In Love And War -- Bradford Dillman strolls the campus of his alma mater Stanford

 

Compulsion -- the college Dean Stockwell and Bradford Dillman (again) attend is never named, but it clearly represents the University of Chicago

 

The Young Philadelphians - Paul Newman attends Princeton for undergrad, but goes to Penn Law School

 

And perhaps my favorite example: in My Forbidden Past Robert Mitchum plays a Tulane professor!

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Robert Morse discovers that one of the executives of Rudy Vallee's company is a graduate of an university of which RV does not approve. When the latter is informed, he makes a big deal out of the fact that he has always tried to hire graduates from ALL colleges and universities.

If this is a joke, it goes way over my head. Was that a big civil rights issue in the 1960's: discrimination against the graduates of certain colleges and universities?

And speaking of the 1960s, when I see those three men in black in the A SECRETARY IS NOT A TOY number, I know that eventually their tight unspeakably uncomfortable Ivy League coats and pants will split open, exactly as happened to me more than once.

I can recall watching Route 66 and people making a big deal over the fact that Marty Milner who played Todd Styles went to Yale.

 

Of course, George Maharis, Buz Murdock Was not college educated, but he would brag about coming from a place called Hell's Kitchen.

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I enjoy How To Succeed... and I played Frump once in a local production of the original stage musical. It's really quite a funny story, but if my memory serves correctly, the film adaptation loses a bit of the bite of the stage version in the translation to creating a big wide-screen roadshow type film.

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I can recall watching Route 66 and people making a big deal over the fact that Marty Milner who played Todd Styles went to Yale.

 

Of course, George Maharis, Buz Murdock Was not college educated, but he would brag about coming from a place called Hell's Kitchen.

I assume there were a lot of mens' rooms in Hell's Kitchen.   (I believe Jimmy Cagney and maybe George Raft were from Hell's Kitchen) (west '20s and '30s in Manhattan---Swithin could confirm this)

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That's true for the most part that's why I was so surprised when I heard Spencer Tracy say in Father's Little Dividend that he'd gone to Darmouth.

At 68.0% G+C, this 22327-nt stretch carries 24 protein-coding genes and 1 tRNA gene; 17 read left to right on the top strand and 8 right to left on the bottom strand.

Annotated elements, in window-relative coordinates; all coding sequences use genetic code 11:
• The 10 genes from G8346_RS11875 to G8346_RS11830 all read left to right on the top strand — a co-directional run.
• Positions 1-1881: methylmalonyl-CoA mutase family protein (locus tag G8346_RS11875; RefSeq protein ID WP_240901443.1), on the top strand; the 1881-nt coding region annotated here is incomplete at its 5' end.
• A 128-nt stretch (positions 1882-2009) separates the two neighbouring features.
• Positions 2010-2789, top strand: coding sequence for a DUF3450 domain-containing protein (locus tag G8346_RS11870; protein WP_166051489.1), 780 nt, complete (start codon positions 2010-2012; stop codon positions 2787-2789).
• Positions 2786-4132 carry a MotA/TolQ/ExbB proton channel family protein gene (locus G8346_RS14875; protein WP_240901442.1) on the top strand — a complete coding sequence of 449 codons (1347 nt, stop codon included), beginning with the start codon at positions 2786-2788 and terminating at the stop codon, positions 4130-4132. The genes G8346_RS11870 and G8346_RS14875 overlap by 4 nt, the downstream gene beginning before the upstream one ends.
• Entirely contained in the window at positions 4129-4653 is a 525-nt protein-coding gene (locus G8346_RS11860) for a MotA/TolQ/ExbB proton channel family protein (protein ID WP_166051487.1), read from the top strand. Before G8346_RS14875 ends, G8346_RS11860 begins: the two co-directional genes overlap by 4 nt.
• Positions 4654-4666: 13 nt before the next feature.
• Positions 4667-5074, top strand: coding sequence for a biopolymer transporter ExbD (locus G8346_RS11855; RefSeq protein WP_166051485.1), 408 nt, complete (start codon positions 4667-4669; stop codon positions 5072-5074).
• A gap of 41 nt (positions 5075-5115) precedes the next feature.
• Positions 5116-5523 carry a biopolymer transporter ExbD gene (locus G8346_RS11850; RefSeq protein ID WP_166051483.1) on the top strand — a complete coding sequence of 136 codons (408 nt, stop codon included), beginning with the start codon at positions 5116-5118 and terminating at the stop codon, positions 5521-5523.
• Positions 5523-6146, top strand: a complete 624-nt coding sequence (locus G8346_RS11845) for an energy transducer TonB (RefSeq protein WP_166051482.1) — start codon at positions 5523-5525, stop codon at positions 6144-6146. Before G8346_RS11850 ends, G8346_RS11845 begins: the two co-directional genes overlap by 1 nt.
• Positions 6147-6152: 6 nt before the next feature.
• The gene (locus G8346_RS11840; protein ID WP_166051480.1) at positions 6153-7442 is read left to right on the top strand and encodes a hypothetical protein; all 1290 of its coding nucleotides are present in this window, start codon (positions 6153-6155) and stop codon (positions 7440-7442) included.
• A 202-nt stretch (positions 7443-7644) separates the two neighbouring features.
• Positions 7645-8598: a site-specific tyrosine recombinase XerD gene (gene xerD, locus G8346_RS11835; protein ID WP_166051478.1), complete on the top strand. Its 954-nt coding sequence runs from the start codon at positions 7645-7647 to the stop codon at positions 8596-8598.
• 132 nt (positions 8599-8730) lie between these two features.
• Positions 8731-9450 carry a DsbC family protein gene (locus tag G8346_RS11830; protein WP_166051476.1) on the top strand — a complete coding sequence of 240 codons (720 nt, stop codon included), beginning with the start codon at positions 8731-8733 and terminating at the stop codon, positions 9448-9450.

BTW-- Tracy went to a place called Ripon College, Class of '24-- a Wisconsin liberal arts school.

Probably the fourth most prestigious Ivy League school--actually, Dartmouth.

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I assume there were a lot of mens' rooms in Hell's Kitchen.   (I believe Jimmy Cagney and maybe George Raft were from Hell's Kitchen) (west '20s and '30s in Manhattan---Swithin could confirm this)

 

Hell's Kitchen is actually is little north of that -- it's West 40s, 50s, around 9th/10th Avenues, west and slightly north of Times Square. Alice Faye grew up there. Not James Cagney -- he was from the Lower East Side, then moving north on the East Side. Not sure about George Raft.  Hell's Kitchen is sometimes now called "Clinton," after an early Governor of New York, DeWitt Clinton, who built the Erie Canal.

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Hell's Kitchen is actually is little north of that -- it's West 40s, 50s, around 9th/10th Avenues, west and slightly north of Times Square. Alice Faye grew up there. Not James Cagney -- he was from the Lower East Side, then moving north on the East Side. Not sure about George Raft.  Hell's Kitchen is sometimes now called "Clinton," after an early Governor of New York, DeWitt Clinton, who built the Erie Canal.

After I posted ";20s and '30s", I realized that it was farther north. When I lived in NYC circa 1980, there was a club called La Mouche which was around 45th and 10th Avenue, which would put it squarely in Hell's Kitchen. The '20s and '30s would be Chelsea.